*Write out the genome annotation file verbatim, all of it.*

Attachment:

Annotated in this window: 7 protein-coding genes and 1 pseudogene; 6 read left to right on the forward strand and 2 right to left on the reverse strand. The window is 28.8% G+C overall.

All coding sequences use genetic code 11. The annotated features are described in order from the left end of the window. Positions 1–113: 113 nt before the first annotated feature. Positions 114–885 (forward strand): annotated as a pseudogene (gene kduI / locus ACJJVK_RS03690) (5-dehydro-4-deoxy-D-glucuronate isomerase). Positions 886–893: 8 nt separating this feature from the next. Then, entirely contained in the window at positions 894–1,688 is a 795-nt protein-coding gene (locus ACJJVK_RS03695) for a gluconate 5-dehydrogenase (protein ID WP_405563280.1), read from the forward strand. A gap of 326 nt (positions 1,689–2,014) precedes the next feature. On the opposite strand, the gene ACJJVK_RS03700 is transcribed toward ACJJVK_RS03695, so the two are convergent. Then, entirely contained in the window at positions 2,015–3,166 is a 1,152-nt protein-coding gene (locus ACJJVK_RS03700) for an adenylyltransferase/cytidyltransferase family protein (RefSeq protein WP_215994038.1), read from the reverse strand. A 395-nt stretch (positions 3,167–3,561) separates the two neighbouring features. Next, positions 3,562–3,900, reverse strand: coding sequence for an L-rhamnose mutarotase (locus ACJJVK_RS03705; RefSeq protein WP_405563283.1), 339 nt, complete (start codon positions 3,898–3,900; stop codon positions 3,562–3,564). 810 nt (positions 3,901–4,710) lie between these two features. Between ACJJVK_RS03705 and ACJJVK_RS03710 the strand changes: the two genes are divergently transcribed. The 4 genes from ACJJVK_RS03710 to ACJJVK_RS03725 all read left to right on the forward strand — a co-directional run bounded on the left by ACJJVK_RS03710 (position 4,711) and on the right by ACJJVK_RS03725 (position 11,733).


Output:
Annotated in this window: 7 protein-coding genes and 1 pseudogene; 6 read left to right on the forward strand and 2 right to left on the reverse strand. The window is 28.8% G+C overall.

All coding sequences use genetic code 11. The annotated features are described in order from the left end of the window. Positions 1–113: 113 nt before the first annotated feature. Positions 114–885 (forward strand): annotated as a pseudogene (gene kduI / locus ACJJVK_RS03690) (5-dehydro-4-deoxy-D-glucuronate isomerase). Positions 886–893: 8 nt separating this feature from the next. Then, entirely contained in the window at positions 894–1,688 is a 795-nt protein-coding gene (locus ACJJVK_RS03695) for a gluconate 5-dehydrogenase (protein ID WP_405563280.1), read from the forward strand. A gap of 326 nt (positions 1,689–2,014) precedes the next feature. On the opposite strand, the gene ACJJVK_RS03700 is transcribed toward ACJJVK_RS03695, so the two are convergent. Then, entirely contained in the window at positions 2,015–3,166 is a 1,152-nt protein-coding gene (locus ACJJVK_RS03700) for an adenylyltransferase/cytidyltransferase family protein (RefSeq protein WP_215994038.1), read from the reverse strand. A 395-nt stretch (positions 3,167–3,561) separates the two neighbouring features. Next, positions 3,562–3,900, reverse strand: coding sequence for an L-rhamnose mutarotase (locus ACJJVK_RS03705; RefSeq protein WP_405563283.1), 339 nt, complete (start codon positions 3,898–3,900; stop codon positions 3,562–3,564). 810 nt (positions 3,901–4,710) lie between these two features. Between ACJJVK_RS03705 and ACJJVK_RS03710 the strand changes: the two genes are divergently transcribed. The 4 genes from ACJJVK_RS03710 to ACJJVK_RS03725 all read left to right on the forward strand — a co-directional run bounded on the left by ACJJVK_RS03710 (position 4,711) and on the right by ACJJVK_RS03725 (position 11,733).